Jo Yeates's parents 'will not forget' her

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David and Teresa Yeates
Image caption,
David and Teresa Yeates said they will never forget their daughter

The body of 25-year-old Jo Yeates was found near Bristol on Christmas Day, 2010.

She had been strangled by neighbour Vincent Tabak who was later jailed for 20 years. For her parents, it was the start of a life sentence.

"When I think I've had my last words with Jo it brings an air of despair," says her father David Yeates.

"Because we have had all we are ever going to have of Jo and I don't think I'll ever come to terms with that.

"It's not a question of seeing somebody it's just hearing their voice and knowing they are somewhere and I think not being able to communicate is the hardest thing, well it is for me anyway.

"Because she was living away from home so we didn't see her on a daily basis but we did enjoy her phone calls... hearing what she was getting up to."

'Flying free'

Mr Yeates and his wife Teresa were speaking at the garden which has been planted in tribute to Miss Yeates near her family home in Hampshire.

Friends and family raised funds for the garden at Harold Hillier Arboretum, near Ampfield, where Miss Yeates once worked.

Miss Yeates's father David had suggested the theme of a butterfly garden based on work his daughter had done at the gardens during her time there.

Image caption,
Jo Yeates was killed by her neighbour Vincent Tabak in 2010

Mrs Yeates said: "I find, when I go to Jo's grave or just walk about the garden, I do see butterflies and it does make me think of Jo.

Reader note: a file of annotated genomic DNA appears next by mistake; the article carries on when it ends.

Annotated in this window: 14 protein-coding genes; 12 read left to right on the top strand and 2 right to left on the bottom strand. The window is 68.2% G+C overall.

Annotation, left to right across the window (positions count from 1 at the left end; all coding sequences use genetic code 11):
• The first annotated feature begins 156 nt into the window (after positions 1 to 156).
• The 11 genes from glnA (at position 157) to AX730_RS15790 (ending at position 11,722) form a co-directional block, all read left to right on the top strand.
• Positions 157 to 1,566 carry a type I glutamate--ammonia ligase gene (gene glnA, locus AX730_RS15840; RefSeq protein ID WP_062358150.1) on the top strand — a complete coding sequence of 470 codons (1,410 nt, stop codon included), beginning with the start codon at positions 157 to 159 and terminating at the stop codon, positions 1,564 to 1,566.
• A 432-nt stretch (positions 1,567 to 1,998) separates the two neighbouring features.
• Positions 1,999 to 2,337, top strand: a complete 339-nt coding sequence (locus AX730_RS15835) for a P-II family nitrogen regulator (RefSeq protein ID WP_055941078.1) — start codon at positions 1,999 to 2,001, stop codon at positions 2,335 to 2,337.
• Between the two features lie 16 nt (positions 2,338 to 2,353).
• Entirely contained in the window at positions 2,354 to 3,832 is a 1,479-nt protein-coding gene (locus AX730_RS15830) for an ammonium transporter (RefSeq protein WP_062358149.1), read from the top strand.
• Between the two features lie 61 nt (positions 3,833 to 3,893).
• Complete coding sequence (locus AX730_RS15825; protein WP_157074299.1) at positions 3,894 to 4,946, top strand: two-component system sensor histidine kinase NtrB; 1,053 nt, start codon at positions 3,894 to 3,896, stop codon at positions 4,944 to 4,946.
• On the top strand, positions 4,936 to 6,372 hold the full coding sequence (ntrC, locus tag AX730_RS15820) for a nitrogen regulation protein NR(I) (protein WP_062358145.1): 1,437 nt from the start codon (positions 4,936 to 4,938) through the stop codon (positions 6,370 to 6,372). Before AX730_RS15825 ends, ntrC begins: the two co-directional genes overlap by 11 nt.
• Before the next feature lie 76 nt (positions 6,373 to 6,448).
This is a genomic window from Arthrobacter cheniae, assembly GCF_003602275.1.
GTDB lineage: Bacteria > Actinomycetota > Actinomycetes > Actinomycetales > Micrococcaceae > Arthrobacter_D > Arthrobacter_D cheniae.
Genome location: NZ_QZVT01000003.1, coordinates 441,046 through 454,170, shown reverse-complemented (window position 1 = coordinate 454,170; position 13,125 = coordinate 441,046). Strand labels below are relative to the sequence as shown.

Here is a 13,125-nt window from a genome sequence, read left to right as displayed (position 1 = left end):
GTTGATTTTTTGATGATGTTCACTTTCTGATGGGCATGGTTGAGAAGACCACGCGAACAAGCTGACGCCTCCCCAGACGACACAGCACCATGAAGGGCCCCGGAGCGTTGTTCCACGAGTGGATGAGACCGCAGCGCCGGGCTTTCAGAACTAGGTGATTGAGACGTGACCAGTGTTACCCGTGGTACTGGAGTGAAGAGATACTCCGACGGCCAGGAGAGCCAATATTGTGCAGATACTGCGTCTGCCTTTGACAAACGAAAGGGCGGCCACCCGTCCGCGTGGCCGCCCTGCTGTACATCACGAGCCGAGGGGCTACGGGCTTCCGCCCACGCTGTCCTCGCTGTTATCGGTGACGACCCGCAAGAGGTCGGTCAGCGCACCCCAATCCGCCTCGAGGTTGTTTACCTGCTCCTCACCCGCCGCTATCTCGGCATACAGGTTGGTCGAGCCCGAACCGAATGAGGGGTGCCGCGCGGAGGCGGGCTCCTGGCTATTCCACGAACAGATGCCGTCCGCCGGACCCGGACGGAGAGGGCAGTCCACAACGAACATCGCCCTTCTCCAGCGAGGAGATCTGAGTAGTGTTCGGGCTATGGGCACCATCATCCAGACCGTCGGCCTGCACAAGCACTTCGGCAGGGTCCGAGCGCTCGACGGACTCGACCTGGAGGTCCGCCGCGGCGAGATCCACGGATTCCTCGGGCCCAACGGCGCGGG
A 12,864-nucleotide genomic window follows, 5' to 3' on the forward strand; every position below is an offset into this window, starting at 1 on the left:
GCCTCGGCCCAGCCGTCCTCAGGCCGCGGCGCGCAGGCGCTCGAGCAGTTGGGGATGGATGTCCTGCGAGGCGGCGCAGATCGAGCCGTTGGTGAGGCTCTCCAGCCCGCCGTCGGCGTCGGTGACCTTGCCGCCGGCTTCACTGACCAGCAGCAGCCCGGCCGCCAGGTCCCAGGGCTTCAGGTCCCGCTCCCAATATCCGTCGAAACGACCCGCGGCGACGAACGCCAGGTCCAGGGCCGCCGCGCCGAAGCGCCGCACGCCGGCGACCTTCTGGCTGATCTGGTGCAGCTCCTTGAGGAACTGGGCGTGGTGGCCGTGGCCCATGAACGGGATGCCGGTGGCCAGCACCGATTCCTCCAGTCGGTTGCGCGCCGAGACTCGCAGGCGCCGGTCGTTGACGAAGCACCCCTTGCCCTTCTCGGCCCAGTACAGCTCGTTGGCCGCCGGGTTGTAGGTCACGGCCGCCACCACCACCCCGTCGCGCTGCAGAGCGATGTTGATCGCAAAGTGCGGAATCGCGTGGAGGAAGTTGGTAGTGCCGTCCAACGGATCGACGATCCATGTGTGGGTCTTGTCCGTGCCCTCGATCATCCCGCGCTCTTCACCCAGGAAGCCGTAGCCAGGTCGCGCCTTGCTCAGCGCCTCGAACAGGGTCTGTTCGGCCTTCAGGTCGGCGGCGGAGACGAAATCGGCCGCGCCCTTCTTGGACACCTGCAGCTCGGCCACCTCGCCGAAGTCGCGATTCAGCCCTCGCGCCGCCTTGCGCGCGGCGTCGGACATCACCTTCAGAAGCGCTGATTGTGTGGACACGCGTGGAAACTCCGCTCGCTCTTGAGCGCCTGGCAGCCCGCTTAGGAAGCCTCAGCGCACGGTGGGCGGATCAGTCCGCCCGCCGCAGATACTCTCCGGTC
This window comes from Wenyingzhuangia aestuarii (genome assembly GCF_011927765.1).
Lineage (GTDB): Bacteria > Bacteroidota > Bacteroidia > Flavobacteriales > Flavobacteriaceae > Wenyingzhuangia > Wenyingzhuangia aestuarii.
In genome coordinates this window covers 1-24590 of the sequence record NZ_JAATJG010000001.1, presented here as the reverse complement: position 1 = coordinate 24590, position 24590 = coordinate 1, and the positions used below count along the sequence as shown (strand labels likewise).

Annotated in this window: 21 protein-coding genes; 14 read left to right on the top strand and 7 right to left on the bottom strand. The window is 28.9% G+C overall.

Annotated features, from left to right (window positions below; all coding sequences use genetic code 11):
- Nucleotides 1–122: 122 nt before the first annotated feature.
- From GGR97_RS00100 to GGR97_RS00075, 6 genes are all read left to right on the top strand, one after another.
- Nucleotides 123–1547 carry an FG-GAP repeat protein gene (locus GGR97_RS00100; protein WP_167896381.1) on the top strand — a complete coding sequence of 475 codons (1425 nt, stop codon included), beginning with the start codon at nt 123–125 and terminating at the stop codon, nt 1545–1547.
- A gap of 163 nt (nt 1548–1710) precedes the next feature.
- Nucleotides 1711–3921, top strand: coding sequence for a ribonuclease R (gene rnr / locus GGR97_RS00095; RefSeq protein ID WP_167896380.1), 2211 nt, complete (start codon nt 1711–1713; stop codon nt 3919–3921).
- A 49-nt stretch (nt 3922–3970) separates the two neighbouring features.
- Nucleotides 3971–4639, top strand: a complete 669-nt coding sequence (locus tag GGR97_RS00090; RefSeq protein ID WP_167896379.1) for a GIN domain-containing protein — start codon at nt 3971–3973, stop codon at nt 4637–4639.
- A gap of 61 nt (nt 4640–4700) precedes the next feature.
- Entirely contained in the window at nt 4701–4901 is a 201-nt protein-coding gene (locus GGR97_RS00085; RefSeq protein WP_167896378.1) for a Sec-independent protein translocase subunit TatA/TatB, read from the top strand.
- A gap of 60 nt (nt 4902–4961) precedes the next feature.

"Perhaps I think of it as her fluttering around, a very gentle insect but flying free, that's how I think of Jo."

"I think she would have been surprised and pleased and she would have been very impressed with it.

"It's unique and it's different and it's everything that Jo liked, something that's very different, that's always the way she was with things and I think she's probably looking down at us now looking at what is going on."

Mr Yeates added: "I've got a picture in the house and I think it appeared in the papers, she was of her sitting in the garden and we hadn't cut the grass and there were daisies and she was intent on making something with cardboard I think.

"When I think of Jo she was intent on being outside, totally concentrating on what she was doing, and I don't think she was aware I took the photo.

"She was unassuming, happy, always thinking of the positive side of things."

'Stopped questioning'

The couple still do not really understand why their daughter's death sparked such intense media interest.

Image caption,
Friends and family had raised money for the memorial garden

"It surprises us, to us she was our special girl because she was our daughter but I guess in the scheme of things I just thought of her as an ordinary girl," said Mr Yeates.

"It's something we never expected to happen even after we knew that she'd been killed. We got quite used to it and stopped questioning it as to why because we don't know what the answer is. I really don't know what it is about Jo that touched people.

"I think it's the whole intrigue," added Mrs Yeates.

"The time of year that it happened, her disappearance and then Christmas Day."

While the national spotlight will eventually move on they will never forget her.

"Jo is always in our thoughts and never leaves us," said Mr Yeates.

"I know a lot of people say that but in our case that is absolutely true. There isn't an hour that goes by that I don't think of Jo in some way or other."

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